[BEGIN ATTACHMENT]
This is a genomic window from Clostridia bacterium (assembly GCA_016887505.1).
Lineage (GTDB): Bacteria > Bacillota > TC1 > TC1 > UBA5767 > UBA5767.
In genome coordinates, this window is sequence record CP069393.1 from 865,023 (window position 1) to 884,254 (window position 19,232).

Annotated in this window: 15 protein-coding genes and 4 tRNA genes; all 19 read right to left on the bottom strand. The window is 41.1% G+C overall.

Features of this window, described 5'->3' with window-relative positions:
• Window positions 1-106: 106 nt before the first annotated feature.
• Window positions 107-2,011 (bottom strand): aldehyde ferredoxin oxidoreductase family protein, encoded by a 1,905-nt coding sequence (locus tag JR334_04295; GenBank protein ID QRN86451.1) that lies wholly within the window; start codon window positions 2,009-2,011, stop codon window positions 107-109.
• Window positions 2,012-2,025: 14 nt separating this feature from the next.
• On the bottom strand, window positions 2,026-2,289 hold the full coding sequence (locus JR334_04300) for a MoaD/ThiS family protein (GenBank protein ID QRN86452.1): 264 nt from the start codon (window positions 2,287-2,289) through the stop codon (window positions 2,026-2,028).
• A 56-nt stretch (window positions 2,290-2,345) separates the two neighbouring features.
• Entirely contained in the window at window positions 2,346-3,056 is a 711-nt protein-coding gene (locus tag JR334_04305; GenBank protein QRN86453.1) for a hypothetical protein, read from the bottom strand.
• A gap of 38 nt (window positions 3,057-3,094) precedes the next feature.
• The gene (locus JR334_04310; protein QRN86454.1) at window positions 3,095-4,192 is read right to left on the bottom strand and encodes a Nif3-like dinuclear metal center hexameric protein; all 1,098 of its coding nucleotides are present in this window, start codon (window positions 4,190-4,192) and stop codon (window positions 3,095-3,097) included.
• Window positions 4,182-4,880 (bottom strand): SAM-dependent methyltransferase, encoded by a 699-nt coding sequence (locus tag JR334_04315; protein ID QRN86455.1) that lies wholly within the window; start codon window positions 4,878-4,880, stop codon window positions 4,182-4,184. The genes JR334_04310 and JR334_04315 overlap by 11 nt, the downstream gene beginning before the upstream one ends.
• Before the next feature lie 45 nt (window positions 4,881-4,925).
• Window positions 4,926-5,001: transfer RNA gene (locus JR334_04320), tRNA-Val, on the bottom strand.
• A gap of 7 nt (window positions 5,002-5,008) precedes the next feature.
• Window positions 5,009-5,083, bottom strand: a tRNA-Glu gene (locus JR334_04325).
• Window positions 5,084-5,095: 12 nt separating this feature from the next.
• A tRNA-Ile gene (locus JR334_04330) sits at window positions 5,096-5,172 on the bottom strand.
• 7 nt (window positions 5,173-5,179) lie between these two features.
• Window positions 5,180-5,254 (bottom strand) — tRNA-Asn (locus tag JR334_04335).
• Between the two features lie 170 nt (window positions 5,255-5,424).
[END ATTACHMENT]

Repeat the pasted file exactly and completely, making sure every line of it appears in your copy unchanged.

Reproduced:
This is a genomic window from Clostridia bacterium (assembly GCA_016887505.1).
Lineage (GTDB): Bacteria > Bacillota > TC1 > TC1 > UBA5767 > UBA5767.
In genome coordinates, this window is sequence record CP069393.1 from 865,023 (window position 1) to 884,254 (window position 19,232).

Annotated in this window: 15 protein-coding genes and 4 tRNA genes; all 19 read right to left on the bottom strand. The window is 41.1% G+C overall.

Features of this window, described 5'->3' with window-relative positions:
• Window positions 1-106: 106 nt before the first annotated feature.
• Window positions 107-2,011 (bottom strand): aldehyde ferredoxin oxidoreductase family protein, encoded by a 1,905-nt coding sequence (locus tag JR334_04295; GenBank protein ID QRN86451.1) that lies wholly within the window; start codon window positions 2,009-2,011, stop codon window positions 107-109.
• Window positions 2,012-2,025: 14 nt separating this feature from the next.
• On the bottom strand, window positions 2,026-2,289 hold the full coding sequence (locus JR334_04300) for a MoaD/ThiS family protein (GenBank protein ID QRN86452.1): 264 nt from the start codon (window positions 2,287-2,289) through the stop codon (window positions 2,026-2,028).
• A 56-nt stretch (window positions 2,290-2,345) separates the two neighbouring features.
• Entirely contained in the window at window positions 2,346-3,056 is a 711-nt protein-coding gene (locus tag JR334_04305; GenBank protein QRN86453.1) for a hypothetical protein, read from the bottom strand.
• A gap of 38 nt (window positions 3,057-3,094) precedes the next feature.
• The gene (locus JR334_04310; protein QRN86454.1) at window positions 3,095-4,192 is read right to left on the bottom strand and encodes a Nif3-like dinuclear metal center hexameric protein; all 1,098 of its coding nucleotides are present in this window, start codon (window positions 4,190-4,192) and stop codon (window positions 3,095-3,097) included.
• Window positions 4,182-4,880 (bottom strand): SAM-dependent methyltransferase, encoded by a 699-nt coding sequence (locus tag JR334_04315; protein ID QRN86455.1) that lies wholly within the window; start codon window positions 4,878-4,880, stop codon window positions 4,182-4,184. The genes JR334_04310 and JR334_04315 overlap by 11 nt, the downstream gene beginning before the upstream one ends.
• Before the next feature lie 45 nt (window positions 4,881-4,925).
• Window positions 4,926-5,001: transfer RNA gene (locus JR334_04320), tRNA-Val, on the bottom strand.
• A gap of 7 nt (window positions 5,002-5,008) precedes the next feature.
• Window positions 5,009-5,083, bottom strand: a tRNA-Glu gene (locus JR334_04325).
• Window positions 5,084-5,095: 12 nt separating this feature from the next.
• A tRNA-Ile gene (locus JR334_04330) sits at window positions 5,096-5,172 on the bottom strand.
• 7 nt (window positions 5,173-5,179) lie between these two features.
• Window positions 5,180-5,254 (bottom strand) — tRNA-Asn (locus tag JR334_04335).
• Between the two features lie 170 nt (window positions 5,255-5,424).